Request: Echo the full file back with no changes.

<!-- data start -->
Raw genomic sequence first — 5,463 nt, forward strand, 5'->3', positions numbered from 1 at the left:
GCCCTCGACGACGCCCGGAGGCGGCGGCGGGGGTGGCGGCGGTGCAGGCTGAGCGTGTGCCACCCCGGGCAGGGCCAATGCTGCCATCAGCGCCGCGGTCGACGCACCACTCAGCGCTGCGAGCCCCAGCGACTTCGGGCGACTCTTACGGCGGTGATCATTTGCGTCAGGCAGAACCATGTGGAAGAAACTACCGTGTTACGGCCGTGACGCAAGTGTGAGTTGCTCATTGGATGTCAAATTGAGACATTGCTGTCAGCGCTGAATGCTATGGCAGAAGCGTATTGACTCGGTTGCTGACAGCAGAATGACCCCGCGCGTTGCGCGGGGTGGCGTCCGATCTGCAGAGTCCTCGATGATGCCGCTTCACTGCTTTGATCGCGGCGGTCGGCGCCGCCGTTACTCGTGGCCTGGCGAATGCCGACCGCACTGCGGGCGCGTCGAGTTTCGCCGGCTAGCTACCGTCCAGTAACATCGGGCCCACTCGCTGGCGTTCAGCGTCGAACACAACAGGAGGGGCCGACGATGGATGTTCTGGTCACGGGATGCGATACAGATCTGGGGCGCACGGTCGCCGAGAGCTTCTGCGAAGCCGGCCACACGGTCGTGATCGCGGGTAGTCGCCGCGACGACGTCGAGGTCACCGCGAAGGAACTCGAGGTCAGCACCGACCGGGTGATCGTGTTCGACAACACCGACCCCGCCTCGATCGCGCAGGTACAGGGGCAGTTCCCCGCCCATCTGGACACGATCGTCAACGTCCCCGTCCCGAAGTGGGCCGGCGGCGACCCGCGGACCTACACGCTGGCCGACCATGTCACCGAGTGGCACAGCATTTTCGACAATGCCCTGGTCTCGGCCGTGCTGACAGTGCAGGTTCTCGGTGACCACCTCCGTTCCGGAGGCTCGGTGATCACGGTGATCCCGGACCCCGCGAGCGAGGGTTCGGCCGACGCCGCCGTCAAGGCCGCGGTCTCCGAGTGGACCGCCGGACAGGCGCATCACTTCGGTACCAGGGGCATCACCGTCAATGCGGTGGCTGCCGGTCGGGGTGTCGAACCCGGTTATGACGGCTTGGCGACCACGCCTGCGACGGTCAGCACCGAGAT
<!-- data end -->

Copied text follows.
Raw genomic sequence first — 5,463 nt, forward strand, 5'->3', positions numbered from 1 at the left:
GCCCTCGACGACGCCCGGAGGCGGCGGCGGGGGTGGCGGCGGTGCAGGCTGAGCGTGTGCCACCCCGGGCAGGGCCAATGCTGCCATCAGCGCCGCGGTCGACGCACCACTCAGCGCTGCGAGCCCCAGCGACTTCGGGCGACTCTTACGGCGGTGATCATTTGCGTCAGGCAGAACCATGTGGAAGAAACTACCGTGTTACGGCCGTGACGCAAGTGTGAGTTGCTCATTGGATGTCAAATTGAGACATTGCTGTCAGCGCTGAATGCTATGGCAGAAGCGTATTGACTCGGTTGCTGACAGCAGAATGACCCCGCGCGTTGCGCGGGGTGGCGTCCGATCTGCAGAGTCCTCGATGATGCCGCTTCACTGCTTTGATCGCGGCGGTCGGCGCCGCCGTTACTCGTGGCCTGGCGAATGCCGACCGCACTGCGGGCGCGTCGAGTTTCGCCGGCTAGCTACCGTCCAGTAACATCGGGCCCACTCGCTGGCGTTCAGCGTCGAACACAACAGGAGGGGCCGACGATGGATGTTCTGGTCACGGGATGCGATACAGATCTGGGGCGCACGGTCGCCGAGAGCTTCTGCGAAGCCGGCCACACGGTCGTGATCGCGGGTAGTCGCCGCGACGACGTCGAGGTCACCGCGAAGGAACTCGAGGTCAGCACCGACCGGGTGATCGTGTTCGACAACACCGACCCCGCCTCGATCGCGCAGGTACAGGGGCAGTTCCCCGCCCATCTGGACACGATCGTCAACGTCCCCGTCCCGAAGTGGGCCGGCGGCGACCCGCGGACCTACACGCTGGCCGACCATGTCACCGAGTGGCACAGCATTTTCGACAATGCCCTGGTCTCGGCCGTGCTGACAGTGCAGGTTCTCGGTGACCACCTCCGTTCCGGAGGCTCGGTGATCACGGTGATCCCGGACCCCGCGAGCGAGGGTTCGGCCGACGCCGCCGTCAAGGCCGCGGTCTCCGAGTGGACCGCCGGACAGGCGCATCACTTCGGTACCAGGGGCATCACCGTCAATGCGGTGGCTGCCGGTCGGGGTGTCGAACCCGGTTATGACGGCTTGGCGACCACGCCTGCGACGGTCAGCACCGAGAT